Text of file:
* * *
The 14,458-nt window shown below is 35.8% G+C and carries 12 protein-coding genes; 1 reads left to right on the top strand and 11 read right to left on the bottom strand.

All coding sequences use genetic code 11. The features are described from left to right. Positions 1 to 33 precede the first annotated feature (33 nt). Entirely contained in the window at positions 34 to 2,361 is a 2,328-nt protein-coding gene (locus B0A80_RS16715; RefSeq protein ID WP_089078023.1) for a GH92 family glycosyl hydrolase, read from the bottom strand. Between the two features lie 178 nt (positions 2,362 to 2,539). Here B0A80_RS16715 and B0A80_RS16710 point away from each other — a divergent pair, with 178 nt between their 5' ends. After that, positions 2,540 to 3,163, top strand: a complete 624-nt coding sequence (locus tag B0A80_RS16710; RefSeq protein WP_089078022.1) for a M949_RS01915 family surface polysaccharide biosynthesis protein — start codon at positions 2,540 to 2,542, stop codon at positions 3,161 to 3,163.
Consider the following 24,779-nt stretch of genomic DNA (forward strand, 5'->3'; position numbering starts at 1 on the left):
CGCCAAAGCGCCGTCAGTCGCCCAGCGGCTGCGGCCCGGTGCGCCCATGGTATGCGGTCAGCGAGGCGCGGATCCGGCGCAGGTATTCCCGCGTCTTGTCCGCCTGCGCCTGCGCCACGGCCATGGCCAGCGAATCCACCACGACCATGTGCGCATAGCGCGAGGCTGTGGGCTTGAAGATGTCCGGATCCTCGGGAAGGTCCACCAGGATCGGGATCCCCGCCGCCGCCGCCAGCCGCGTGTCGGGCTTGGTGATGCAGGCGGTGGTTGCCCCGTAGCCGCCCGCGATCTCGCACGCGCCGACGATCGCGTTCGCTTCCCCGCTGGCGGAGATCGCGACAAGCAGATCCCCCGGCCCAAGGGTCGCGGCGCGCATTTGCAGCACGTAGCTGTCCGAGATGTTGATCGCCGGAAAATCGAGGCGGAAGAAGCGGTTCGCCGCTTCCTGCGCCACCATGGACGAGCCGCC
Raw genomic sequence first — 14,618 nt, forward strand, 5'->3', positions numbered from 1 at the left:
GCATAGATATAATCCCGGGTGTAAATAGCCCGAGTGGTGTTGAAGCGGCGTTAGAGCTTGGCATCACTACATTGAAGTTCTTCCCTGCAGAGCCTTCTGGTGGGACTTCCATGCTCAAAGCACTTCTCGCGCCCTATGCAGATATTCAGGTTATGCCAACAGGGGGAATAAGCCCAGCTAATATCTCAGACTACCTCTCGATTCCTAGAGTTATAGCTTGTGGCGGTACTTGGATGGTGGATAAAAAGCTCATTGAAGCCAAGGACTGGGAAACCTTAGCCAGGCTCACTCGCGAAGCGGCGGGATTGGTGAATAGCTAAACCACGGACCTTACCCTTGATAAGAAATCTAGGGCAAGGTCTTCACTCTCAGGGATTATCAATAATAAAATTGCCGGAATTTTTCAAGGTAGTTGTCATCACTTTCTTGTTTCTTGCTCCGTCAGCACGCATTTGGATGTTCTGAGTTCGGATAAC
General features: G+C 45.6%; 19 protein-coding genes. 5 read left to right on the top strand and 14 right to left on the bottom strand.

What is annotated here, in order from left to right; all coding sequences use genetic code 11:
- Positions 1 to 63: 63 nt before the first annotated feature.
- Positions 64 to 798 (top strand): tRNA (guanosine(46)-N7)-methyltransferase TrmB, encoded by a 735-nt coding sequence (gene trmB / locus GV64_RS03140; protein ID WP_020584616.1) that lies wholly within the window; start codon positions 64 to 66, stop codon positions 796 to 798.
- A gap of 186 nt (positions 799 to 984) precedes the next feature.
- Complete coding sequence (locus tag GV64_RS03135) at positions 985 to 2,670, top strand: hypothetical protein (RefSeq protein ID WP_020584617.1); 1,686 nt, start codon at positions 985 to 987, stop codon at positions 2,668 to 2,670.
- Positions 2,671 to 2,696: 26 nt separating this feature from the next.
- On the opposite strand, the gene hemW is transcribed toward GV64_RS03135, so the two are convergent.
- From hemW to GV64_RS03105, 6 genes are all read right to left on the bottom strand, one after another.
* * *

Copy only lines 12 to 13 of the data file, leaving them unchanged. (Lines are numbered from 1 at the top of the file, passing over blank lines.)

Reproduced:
- Complete coding sequence (locus tag GV64_RS03135) at positions 985 to 2,670, top strand: hypothetical protein (RefSeq protein ID WP_020584617.1); 1,686 nt, start codon at positions 985 to 987, stop codon at positions 2,668 to 2,670.
- Positions 2,671 to 2,696: 26 nt separating this feature from the next.